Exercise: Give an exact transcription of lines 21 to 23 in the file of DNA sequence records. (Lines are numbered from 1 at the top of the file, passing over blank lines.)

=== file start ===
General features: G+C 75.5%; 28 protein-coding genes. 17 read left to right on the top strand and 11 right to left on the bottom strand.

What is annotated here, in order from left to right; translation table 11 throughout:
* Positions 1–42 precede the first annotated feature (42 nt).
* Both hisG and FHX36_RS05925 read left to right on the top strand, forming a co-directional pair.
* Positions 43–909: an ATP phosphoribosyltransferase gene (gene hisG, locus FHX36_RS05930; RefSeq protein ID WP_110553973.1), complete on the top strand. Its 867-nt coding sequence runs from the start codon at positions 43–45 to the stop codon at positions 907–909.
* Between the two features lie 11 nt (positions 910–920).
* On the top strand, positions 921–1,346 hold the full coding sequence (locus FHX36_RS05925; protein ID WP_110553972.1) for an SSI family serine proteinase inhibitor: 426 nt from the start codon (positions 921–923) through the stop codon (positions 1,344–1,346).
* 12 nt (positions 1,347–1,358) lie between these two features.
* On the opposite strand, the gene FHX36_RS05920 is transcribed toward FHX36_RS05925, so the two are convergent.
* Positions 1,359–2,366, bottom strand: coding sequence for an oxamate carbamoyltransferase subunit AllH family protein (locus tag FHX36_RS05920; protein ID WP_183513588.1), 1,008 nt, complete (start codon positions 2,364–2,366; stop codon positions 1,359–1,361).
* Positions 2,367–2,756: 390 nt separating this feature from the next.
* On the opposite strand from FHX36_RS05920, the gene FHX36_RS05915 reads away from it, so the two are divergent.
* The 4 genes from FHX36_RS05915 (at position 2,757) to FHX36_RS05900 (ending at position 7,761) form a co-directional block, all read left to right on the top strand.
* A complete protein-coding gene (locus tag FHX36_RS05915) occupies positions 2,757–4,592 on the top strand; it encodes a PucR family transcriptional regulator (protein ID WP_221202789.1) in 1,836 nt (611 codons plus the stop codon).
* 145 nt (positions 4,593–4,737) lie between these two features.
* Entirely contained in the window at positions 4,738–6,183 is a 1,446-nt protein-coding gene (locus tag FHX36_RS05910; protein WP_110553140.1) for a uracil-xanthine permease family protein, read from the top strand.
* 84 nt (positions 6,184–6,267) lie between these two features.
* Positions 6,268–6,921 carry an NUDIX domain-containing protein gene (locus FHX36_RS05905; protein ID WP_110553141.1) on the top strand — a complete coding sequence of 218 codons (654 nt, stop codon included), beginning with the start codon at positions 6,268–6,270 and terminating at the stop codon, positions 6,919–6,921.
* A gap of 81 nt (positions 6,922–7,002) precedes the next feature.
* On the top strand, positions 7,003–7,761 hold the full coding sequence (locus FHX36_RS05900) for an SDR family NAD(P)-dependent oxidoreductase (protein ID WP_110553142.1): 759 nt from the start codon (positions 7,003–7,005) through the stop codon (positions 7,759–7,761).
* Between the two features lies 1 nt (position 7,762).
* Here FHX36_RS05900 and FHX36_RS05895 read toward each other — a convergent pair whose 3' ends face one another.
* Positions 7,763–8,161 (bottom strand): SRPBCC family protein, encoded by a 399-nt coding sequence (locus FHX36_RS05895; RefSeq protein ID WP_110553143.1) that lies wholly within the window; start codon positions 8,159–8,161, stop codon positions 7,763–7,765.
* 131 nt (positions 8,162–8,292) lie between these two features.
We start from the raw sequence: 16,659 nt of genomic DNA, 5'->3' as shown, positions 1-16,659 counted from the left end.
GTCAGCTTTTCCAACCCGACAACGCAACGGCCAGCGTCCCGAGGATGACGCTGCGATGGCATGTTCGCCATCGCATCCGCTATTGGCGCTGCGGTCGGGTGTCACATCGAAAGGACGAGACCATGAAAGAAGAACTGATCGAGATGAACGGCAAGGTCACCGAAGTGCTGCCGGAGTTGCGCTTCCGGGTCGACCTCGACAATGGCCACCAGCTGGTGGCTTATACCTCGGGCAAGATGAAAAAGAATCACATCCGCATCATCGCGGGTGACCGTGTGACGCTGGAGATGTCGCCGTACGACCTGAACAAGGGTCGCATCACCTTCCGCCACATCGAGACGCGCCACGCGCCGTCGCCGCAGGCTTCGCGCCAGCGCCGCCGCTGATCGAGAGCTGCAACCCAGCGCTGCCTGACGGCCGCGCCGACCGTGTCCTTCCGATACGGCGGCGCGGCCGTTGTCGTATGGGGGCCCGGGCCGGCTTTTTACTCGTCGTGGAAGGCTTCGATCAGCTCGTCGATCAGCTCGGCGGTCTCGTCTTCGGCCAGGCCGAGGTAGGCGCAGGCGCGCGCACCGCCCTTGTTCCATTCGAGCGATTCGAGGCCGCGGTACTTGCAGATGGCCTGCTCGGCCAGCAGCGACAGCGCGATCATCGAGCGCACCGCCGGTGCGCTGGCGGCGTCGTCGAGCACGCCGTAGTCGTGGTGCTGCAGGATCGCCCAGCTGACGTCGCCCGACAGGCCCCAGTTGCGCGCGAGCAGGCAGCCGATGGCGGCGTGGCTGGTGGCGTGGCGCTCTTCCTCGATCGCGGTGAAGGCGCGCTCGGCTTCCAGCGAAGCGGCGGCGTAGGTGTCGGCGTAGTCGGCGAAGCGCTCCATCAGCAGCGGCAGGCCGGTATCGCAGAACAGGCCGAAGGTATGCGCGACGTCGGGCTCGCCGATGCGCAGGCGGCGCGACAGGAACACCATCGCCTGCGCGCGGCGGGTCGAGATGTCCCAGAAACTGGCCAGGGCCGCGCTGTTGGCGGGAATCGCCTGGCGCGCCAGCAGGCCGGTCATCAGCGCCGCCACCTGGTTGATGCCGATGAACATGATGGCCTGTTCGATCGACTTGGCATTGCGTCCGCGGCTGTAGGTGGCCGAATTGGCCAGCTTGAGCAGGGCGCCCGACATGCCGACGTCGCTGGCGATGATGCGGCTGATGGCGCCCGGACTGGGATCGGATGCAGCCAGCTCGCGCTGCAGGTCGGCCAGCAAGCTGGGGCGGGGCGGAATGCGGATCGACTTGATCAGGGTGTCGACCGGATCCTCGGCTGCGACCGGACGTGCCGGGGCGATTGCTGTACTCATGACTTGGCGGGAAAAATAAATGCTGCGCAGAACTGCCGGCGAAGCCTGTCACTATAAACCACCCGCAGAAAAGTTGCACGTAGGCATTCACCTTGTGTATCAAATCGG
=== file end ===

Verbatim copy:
* Between the two features lies 1 nt (position 7,762).
* Here FHX36_RS05900 and FHX36_RS05895 read toward each other — a convergent pair whose 3' ends face one another.
* Positions 7,763–8,161 (bottom strand): SRPBCC family protein, encoded by a 399-nt coding sequence (locus FHX36_RS05895; RefSeq protein ID WP_110553143.1) that lies wholly within the window; start codon positions 8,159–8,161, stop codon positions 7,763–7,765.